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The meaning of «sos»

SOS is a Morse code distress signal (▄▄▄▄▄▄▄▄▄▄▄▄▄▄▄▄▄▄▄▄▄▄▄▄▄▄), used internationally, that was originally established for maritime use. In formal notation SOS is written with an overscore line, to indicate that the Morse code equivalents for the individual letters of "SOS" are transmitted as an unbroken sequence of three dots / three dashes / three dots, with no spaces between the letters.[1] In International Morse Code three dots form the letter "S" and three dashes make the letter "O", so "S O S" became a common way to remember the order of the dots and dashes. (IWB, VZE, 3B, and V7 form equivalent sequences, but traditionally SOS is the easiest to remember.)

Although SOS officially is just a distinctive Morse code sequence that is not an abbreviation for anything, in popular usage it is associated with phrases such as "Save Our Souls" and "Save Our Ship".[2] Moreover, due to its high profile use in emergencies, the phrase "SOS" has entered general usage to informally indicate a crisis or the need for action.

SOS originated in German government maritime radio regulations adopted effective 1 April 1905. It became a worldwide standard when it was included in the service regulations of the first International Radiotelegraph Convention signed on 3 November 1906, which became effective on 1 July 1908. In modern terminology, SOS is a Morse "procedural signal" or "prosign",[3] used as a start-of-message mark for transmissions requesting assistance when loss of life or catastrophic loss of property is imminent.[4] Other prefixes are used for mechanical breakdowns, requests for medical assistance, and a relayed distress signal originally sent by another station. SOS remained the maritime radio distress signal until 1999, when it was replaced by the Global Maritime Distress and Safety System.[5]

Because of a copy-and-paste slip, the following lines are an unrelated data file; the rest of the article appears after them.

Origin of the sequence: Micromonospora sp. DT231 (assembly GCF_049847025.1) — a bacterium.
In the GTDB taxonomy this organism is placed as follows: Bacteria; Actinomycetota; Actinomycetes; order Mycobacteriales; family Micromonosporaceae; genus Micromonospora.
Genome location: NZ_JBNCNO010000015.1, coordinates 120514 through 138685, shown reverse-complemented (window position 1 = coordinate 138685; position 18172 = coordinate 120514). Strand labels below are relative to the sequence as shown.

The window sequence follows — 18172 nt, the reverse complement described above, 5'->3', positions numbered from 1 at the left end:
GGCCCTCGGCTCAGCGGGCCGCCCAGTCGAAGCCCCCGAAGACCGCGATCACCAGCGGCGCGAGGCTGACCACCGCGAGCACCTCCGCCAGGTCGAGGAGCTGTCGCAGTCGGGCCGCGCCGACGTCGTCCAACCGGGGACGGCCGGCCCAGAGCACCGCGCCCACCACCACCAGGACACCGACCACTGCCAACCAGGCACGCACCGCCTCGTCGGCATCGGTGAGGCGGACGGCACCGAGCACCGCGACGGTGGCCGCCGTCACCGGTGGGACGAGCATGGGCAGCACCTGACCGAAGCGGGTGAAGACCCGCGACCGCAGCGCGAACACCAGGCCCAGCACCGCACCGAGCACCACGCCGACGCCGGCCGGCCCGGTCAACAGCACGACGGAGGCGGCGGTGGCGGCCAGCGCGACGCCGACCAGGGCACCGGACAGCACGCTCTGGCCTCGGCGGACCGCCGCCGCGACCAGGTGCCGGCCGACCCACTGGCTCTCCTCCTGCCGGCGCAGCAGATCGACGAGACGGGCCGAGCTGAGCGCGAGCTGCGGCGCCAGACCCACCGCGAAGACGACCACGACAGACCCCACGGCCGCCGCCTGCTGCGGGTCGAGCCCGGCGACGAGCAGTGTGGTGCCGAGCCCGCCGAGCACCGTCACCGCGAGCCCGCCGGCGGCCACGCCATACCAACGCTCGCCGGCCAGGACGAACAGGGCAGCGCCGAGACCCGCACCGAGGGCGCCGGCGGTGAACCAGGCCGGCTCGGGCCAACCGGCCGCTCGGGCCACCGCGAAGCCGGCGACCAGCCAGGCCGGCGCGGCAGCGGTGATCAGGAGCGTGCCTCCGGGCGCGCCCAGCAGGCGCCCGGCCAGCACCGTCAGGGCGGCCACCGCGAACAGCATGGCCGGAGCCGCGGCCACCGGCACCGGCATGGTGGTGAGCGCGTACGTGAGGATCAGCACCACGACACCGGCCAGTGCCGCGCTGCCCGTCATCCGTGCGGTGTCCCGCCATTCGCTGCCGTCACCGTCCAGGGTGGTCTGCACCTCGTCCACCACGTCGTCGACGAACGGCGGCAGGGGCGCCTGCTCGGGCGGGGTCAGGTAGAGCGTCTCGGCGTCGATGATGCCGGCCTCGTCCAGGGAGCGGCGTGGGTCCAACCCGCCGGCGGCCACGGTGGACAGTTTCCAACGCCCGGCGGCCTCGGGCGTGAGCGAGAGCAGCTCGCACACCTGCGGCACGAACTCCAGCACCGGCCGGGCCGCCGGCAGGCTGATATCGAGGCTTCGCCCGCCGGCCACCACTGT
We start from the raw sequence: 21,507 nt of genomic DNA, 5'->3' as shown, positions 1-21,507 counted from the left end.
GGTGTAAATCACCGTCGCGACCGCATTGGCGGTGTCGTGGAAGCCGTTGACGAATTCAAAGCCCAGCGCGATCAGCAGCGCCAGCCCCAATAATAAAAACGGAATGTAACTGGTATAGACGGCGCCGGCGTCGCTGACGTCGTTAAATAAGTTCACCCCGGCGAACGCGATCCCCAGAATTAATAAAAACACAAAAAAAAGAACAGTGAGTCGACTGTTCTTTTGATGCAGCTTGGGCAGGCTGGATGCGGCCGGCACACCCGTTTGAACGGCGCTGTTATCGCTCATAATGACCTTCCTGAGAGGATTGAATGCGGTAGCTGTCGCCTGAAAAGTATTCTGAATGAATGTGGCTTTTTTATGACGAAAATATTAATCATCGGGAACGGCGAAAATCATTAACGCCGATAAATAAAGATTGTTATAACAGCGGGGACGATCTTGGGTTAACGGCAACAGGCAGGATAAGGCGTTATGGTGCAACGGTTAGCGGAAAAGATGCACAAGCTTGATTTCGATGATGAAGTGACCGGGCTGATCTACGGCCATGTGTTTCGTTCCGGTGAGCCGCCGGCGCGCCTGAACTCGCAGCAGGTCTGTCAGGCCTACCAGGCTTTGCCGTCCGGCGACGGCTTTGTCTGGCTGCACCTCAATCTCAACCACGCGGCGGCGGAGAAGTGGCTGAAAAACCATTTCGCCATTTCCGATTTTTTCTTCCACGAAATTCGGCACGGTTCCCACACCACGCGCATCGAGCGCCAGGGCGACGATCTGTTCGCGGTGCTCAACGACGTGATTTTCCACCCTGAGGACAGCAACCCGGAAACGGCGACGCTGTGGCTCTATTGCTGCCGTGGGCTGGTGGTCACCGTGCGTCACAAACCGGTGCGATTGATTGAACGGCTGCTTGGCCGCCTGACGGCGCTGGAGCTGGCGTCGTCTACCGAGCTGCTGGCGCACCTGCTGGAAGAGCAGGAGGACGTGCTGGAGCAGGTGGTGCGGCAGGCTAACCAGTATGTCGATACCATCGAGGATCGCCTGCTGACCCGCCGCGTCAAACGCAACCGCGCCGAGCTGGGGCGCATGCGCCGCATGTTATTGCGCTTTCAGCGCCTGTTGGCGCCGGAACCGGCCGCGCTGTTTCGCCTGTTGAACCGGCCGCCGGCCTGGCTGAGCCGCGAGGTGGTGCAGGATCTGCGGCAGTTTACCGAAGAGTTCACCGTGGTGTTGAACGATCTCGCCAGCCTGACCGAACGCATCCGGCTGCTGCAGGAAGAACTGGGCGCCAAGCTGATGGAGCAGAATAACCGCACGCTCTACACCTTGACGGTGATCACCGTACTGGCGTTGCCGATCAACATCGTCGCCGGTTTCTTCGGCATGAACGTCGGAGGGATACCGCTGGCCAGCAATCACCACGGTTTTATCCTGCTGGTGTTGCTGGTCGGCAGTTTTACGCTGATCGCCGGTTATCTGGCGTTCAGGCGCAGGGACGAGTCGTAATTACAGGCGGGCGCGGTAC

SOS is still recognized as a standard distress signal that may be used with any signaling method.[6] It has been used as a visual distress signal, consisting of three short/three long/three short flashes of light, such as from a survival mirror. In some cases the individual letters "S O S" have been spelled out, for example, stamped in a snowbank or formed out of logs on a beach. The fact that "S O S" can be read upside down as well as right side up (as an ambigram) is an advantage for visual recognition.

Radio (initially known as "wireless telegraphy") was developed in the late 1890s, and was quickly recognized as an important aid to maritime communication. Previously seagoing vessels had adopted a variety of standardized visual and audio distress signals, using such things as semaphore flags, signal flares, bells, and foghorns. However, initially cooperation in standardizing radio distress signals was limited by national differences and rivalries between competing radio companies.

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